Self Defense and Assault
This case was just decided in a British court. It may be Great Britain but it’s still a perfect example of the way an assault case often plays out.
A few years ago a 77-year-old businessman reported that he was alone at home watching a rugby match when there was a “violent pounding” on his door. The door was smashed in and, before he could move off the couch, a 51-year-old London Business School professor that he ‘barely knew’ ran in, trailed by his girlfriend, and,
“I immediately assailed by a volley of punches to my face and forehead and did not have much time to think before a volley of blows come down on me . . . It was much more than one punch and I put my hands up to protect my face and forehead and my nose was also quite badly smashed because my hands were apart and he punched through the middle.
The blows rained down on me, I think six, before his girlfriend said: ‘Stop.’”
In his police statement he added that he had a “bloody gash” on his forehead.
The professor was arrested and charged with what here in Washington would be Assault 3rd or 4th – most likely 3rd considering the victim’s age.
What Came Out in Court
The incident didn’t come out of nowhere as the victim’s statement strongly inferred. The professor’s girlfriend, a 28-year-old artist, was designing a stained-glass memorial for the businessman.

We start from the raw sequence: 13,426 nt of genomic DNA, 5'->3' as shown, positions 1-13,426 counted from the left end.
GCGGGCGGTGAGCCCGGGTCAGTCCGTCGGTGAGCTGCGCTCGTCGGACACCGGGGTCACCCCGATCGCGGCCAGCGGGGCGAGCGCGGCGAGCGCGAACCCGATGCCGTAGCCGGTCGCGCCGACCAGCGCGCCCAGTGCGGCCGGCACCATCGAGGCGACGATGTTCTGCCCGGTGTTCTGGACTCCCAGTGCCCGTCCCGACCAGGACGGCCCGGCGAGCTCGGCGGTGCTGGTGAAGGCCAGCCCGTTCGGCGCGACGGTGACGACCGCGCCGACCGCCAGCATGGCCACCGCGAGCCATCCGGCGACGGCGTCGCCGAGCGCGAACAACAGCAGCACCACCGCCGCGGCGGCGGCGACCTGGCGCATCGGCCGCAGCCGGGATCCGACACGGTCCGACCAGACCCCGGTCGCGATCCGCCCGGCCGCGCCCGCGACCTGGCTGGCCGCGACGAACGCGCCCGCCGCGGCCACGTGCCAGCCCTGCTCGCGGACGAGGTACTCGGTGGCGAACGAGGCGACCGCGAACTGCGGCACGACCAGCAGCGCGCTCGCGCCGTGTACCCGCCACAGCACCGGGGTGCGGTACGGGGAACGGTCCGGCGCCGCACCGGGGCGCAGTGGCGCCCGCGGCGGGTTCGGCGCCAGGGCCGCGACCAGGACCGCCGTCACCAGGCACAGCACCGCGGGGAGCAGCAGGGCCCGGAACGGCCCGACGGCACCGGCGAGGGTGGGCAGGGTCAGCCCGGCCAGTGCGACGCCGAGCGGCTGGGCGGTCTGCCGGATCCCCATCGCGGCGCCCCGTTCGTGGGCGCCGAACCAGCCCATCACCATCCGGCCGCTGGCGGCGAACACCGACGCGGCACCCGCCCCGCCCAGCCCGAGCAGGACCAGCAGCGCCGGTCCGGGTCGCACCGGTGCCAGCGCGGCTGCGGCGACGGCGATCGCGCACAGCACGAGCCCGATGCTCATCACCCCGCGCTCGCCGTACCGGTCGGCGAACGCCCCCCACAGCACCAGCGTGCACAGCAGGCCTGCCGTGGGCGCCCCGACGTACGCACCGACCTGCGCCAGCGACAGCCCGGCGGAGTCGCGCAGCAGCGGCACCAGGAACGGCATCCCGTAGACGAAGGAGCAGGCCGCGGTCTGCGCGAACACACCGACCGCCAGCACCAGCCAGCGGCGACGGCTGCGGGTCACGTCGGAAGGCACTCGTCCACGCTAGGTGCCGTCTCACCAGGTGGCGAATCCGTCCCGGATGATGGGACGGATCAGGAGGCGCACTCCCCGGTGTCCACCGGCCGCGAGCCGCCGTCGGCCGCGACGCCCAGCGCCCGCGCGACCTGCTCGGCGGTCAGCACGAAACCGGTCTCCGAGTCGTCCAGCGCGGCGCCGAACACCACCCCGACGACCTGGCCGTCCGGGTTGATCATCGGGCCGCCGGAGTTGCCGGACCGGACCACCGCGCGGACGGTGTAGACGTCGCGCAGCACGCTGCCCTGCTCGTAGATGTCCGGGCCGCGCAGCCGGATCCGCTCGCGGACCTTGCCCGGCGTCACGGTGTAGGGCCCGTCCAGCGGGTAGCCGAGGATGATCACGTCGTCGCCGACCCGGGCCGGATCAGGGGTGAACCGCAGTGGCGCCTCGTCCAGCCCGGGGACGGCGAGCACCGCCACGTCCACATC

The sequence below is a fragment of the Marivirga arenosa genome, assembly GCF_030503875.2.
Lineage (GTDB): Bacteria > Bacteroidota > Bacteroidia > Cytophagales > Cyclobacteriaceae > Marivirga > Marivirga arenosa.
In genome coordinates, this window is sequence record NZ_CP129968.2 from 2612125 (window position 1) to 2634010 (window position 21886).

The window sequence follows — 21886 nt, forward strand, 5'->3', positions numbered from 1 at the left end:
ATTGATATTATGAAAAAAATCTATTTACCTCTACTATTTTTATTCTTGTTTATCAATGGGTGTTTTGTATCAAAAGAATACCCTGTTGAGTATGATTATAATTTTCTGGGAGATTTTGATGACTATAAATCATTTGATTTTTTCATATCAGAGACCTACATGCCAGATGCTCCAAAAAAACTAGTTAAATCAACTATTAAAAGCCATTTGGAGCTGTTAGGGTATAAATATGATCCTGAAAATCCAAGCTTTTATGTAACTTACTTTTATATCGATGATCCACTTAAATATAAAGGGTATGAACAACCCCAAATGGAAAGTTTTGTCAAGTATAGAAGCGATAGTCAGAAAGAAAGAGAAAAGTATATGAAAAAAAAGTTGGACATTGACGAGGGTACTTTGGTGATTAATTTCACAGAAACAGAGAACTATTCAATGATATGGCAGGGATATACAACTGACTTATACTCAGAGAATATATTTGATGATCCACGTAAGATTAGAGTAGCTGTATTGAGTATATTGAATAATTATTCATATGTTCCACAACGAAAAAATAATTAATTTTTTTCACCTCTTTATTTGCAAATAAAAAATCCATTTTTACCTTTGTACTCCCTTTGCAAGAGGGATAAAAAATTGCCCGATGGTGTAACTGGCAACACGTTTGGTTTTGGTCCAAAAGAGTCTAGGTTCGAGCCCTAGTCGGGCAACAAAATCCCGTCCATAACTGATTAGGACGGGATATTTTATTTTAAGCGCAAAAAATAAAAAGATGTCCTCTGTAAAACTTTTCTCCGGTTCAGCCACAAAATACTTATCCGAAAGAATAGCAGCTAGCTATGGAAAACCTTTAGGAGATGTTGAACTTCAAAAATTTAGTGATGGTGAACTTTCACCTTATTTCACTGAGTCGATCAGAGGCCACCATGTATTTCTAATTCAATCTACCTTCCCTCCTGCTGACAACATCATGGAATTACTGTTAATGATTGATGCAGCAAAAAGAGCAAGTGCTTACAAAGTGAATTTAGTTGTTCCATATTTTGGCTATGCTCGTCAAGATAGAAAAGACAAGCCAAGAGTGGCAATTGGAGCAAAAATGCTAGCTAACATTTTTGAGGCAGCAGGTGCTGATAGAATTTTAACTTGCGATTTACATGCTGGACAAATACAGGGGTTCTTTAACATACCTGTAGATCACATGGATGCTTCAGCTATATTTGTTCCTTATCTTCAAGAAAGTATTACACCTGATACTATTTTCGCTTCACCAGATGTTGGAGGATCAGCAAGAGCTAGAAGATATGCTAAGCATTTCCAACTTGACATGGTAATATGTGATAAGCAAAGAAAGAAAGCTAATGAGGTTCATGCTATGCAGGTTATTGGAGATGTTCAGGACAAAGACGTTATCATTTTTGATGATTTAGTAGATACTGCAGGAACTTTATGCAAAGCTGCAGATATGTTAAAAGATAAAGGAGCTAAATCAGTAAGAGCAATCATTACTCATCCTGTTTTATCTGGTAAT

Businessman began sending her unsolicited gifts and texts. He also sent texts to Professor – claiming to be having an affair with his girlfriend. The texts were, to put it lightly, colorfully provocative.
Professor and his girlfriend went to Businessman’s house to return the gifts and all her paperwork – she was done working with him.
They knocked. Businessman opened the door “in a boxer’s stance.” Businessman hit the professor a few times to no effect, then bear hugged him and pulled him into the house.
Professor broke free, hit Businessman twice and got out of there – only to be arrested later.
The “gash” on Businessman’s forehead was less the 0.5 cm long – less than a quarter of an inch.
Professor pled ‘self-defense.’ It did not take the jury long to agree with him.
Why it Went to Court
Professor could have accepted a plea deal that would have resulted in a fine (maybe) and a short period of probation.
He didn’t, obviously. He took it to trial because a plea would have imperiled his position at his very prestigious school. An assault on his record could have affected getting a new position in academia.
Professor’s barrister summed it up perfectly: “On the face of it, it’s a trivial crime, but to him, it’s massive … On the face of it he risks losing his good name, his reputation, his good character, which he holds very dearly.”